U.S., PHL partner with private sector to expand sustainable seafood markets

(From left) USAID Fish Right Chief of Party Nygiel Armada, NGOs for Fisheries Reform Director Gregorio dela Rosa, Philippine Association of Crab Processors President Ken Choi, Saravia Blue Crab President Alfonso Gamboa, Department of Agriculture Undersecretary for Fisheries Eduardo Gongona, and USAID Philippines Environment Chief John Edgar participate in an MOU-signing ceremony to expand export potential of the Philippine alimasag to American markets.

MANILA —The U.S. government, through the United States Agency for International Development (USAID), is stepping up its support to the Department of Agriculture’s Bureau of Fisheries and Aquatic Resources (BFAR) to push for sustainable management of the Philippine alimasag (blue swimming crab) harvested in the Visayan Sea.

BFAR, USAID, the University of Rhode Island, Monterey Bay Aquarium, Philippine Association of Crab Processors, Inc., Saravia Blue Crab Inc., and Thai Union Group signed a Memorandum of Understanding to improve the ecological sustainability of alimasag harvesting to expand export potential, namely to North American markets.

The Philippine alimasag industry has an export value of about Php3.7 billion ($70 million), the majority of which is sold to the United States, and U.S. demand for sustainable seafood continues to grow. The Blue Swimming Crab fishery in the Visayan Sea accounts for approximately 40 percent of the Philippines’ catch and provides employment to 8,000 Filipino fisherfolk.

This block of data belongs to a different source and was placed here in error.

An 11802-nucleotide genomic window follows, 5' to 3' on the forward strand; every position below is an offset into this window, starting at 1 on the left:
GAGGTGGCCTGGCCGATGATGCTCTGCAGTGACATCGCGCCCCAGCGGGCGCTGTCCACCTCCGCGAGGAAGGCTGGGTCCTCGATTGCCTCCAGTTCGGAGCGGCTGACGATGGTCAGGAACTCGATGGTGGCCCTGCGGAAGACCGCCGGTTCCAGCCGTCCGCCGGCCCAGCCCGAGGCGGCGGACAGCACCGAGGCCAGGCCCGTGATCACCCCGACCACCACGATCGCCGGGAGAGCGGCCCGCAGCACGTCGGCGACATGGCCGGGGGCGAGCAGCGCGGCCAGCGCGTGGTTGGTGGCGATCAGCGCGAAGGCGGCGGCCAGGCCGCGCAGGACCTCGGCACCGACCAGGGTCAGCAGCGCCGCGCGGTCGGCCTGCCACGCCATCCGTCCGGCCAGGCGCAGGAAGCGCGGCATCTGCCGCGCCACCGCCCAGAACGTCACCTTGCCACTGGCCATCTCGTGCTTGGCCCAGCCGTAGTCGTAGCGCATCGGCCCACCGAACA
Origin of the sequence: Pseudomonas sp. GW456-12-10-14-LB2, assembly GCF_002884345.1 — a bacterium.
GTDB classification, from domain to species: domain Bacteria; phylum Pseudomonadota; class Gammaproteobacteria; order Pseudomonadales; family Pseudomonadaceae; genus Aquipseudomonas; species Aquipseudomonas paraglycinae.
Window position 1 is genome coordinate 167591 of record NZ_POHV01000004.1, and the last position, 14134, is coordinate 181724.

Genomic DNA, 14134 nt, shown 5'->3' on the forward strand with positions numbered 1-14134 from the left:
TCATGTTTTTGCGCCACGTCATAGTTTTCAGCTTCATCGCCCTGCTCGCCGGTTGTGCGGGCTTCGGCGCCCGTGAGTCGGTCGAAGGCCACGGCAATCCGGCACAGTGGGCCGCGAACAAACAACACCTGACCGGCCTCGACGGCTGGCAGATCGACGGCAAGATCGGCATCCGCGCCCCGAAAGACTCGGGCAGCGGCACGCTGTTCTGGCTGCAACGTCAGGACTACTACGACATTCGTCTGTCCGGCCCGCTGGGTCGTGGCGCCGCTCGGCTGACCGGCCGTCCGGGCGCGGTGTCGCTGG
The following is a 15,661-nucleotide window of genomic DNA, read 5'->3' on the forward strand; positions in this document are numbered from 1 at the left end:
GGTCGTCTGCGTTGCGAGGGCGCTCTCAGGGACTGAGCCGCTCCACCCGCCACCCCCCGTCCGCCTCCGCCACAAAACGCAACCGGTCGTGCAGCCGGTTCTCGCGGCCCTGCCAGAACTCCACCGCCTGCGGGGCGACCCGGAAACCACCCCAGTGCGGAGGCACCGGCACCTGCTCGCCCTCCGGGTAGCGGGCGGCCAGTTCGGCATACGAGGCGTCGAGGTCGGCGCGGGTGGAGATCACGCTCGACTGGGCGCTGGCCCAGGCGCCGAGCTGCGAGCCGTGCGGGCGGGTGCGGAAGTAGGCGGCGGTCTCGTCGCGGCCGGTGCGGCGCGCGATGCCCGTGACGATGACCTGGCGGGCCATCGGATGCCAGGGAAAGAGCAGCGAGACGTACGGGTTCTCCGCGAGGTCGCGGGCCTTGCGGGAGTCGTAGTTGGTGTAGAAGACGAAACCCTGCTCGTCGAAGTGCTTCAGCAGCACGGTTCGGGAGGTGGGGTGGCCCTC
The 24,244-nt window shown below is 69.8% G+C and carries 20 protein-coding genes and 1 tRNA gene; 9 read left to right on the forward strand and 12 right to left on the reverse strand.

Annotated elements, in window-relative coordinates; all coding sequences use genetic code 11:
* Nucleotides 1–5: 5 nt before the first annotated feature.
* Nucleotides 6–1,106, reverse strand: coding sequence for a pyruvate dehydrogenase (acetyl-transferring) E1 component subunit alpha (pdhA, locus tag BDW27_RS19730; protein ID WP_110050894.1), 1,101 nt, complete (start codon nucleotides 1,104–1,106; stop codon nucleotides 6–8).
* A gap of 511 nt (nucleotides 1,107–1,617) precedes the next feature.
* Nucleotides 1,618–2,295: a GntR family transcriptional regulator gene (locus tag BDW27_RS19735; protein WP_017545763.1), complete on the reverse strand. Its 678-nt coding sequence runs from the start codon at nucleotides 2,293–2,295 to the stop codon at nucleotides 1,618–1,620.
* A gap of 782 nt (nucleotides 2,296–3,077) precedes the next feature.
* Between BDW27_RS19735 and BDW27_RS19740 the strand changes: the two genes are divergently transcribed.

Currently, due to unsustainable and environmentally harmful overfishing practices, the alimasag from the Visayan Sea is rated “Red” (Avoid) by the Monterey Bay Aquarium’s Seafood Watch program — an initiative that evaluates the sustainability of wild caught and farmed seafood commonly found in the U.S. marketplace.

BFAR and its partners, with USAID support, will roll out a national management plan to achieve higher Seafood Watch ratings to further expand the Philippines’ export potential in the sustainable seafood market.  The partnership will engage local governments, private sector stakeholders, and fisherfolk to implement science-based management, reduce overfishing, and protect the alimasag’s ecological habitats.

USAID Environment Office Director John Edgar lauded this joint initiative: “USAID is honored to support the Department of Agriculture’s vision to increase productivity and income in the fisheries sector. As a friend, partner, and ally, the U.S. government stands with our long-time partners — BFAR, local governments in the West Visayan Sea, and Filipino fisherfolk — to protect the Philippines’ precious natural resources and support the people who depend on these resources for their

USAID is the lead U.S. government agency for international development and disaster assistance.  In the Philippines, USAID partners with the national government to build a more stable, prosperous, and well-governed nation.  For more information, visit http://www.usaid.gov/philippines or email infoph@usaid.gov.